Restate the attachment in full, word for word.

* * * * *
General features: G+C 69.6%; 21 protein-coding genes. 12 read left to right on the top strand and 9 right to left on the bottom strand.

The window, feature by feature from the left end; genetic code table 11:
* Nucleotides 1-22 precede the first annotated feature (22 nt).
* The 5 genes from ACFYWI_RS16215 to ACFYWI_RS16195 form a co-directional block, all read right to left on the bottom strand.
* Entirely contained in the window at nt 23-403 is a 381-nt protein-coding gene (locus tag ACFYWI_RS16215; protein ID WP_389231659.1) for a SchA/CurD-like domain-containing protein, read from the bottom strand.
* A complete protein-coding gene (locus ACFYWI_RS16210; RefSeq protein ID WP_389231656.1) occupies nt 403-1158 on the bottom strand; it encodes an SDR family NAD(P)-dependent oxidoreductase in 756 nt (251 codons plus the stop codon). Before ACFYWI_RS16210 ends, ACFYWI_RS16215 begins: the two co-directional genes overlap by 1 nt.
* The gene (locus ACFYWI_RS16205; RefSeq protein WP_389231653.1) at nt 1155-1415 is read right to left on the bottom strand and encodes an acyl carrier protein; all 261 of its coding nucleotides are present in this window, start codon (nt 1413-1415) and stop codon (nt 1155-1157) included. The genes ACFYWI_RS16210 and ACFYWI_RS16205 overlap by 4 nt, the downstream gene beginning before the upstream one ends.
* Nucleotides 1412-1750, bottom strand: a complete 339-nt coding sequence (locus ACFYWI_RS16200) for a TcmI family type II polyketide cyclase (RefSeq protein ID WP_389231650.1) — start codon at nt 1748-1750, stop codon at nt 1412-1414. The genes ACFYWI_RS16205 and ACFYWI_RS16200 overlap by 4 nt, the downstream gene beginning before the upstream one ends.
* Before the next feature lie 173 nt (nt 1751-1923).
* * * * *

General features: G+C 69.6%; 21 protein-coding genes. 12 read left to right on the top strand and 9 right to left on the bottom strand.

The window, feature by feature from the left end; genetic code table 11:
* Nucleotides 1-22 precede the first annotated feature (22 nt).
* The 5 genes from ACFYWI_RS16215 to ACFYWI_RS16195 form a co-directional block, all read right to left on the bottom strand.
* Entirely contained in the window at nt 23-403 is a 381-nt protein-coding gene (locus tag ACFYWI_RS16215; protein ID WP_389231659.1) for a SchA/CurD-like domain-containing protein, read from the bottom strand.
* A complete protein-coding gene (locus ACFYWI_RS16210; RefSeq protein ID WP_389231656.1) occupies nt 403-1158 on the bottom strand; it encodes an SDR family NAD(P)-dependent oxidoreductase in 756 nt (251 codons plus the stop codon). Before ACFYWI_RS16210 ends, ACFYWI_RS16215 begins: the two co-directional genes overlap by 1 nt.
* The gene (locus ACFYWI_RS16205; RefSeq protein WP_389231653.1) at nt 1155-1415 is read right to left on the bottom strand and encodes an acyl carrier protein; all 261 of its coding nucleotides are present in this window, start codon (nt 1413-1415) and stop codon (nt 1155-1157) included. The genes ACFYWI_RS16210 and ACFYWI_RS16205 overlap by 4 nt, the downstream gene beginning before the upstream one ends.
* Nucleotides 1412-1750, bottom strand: a complete 339-nt coding sequence (locus ACFYWI_RS16200) for a TcmI family type II polyketide cyclase (RefSeq protein ID WP_389231650.1) — start codon at nt 1748-1750, stop codon at nt 1412-1414. The genes ACFYWI_RS16205 and ACFYWI_RS16200 overlap by 4 nt, the downstream gene beginning before the upstream one ends.
* Before the next feature lie 173 nt (nt 1751-1923).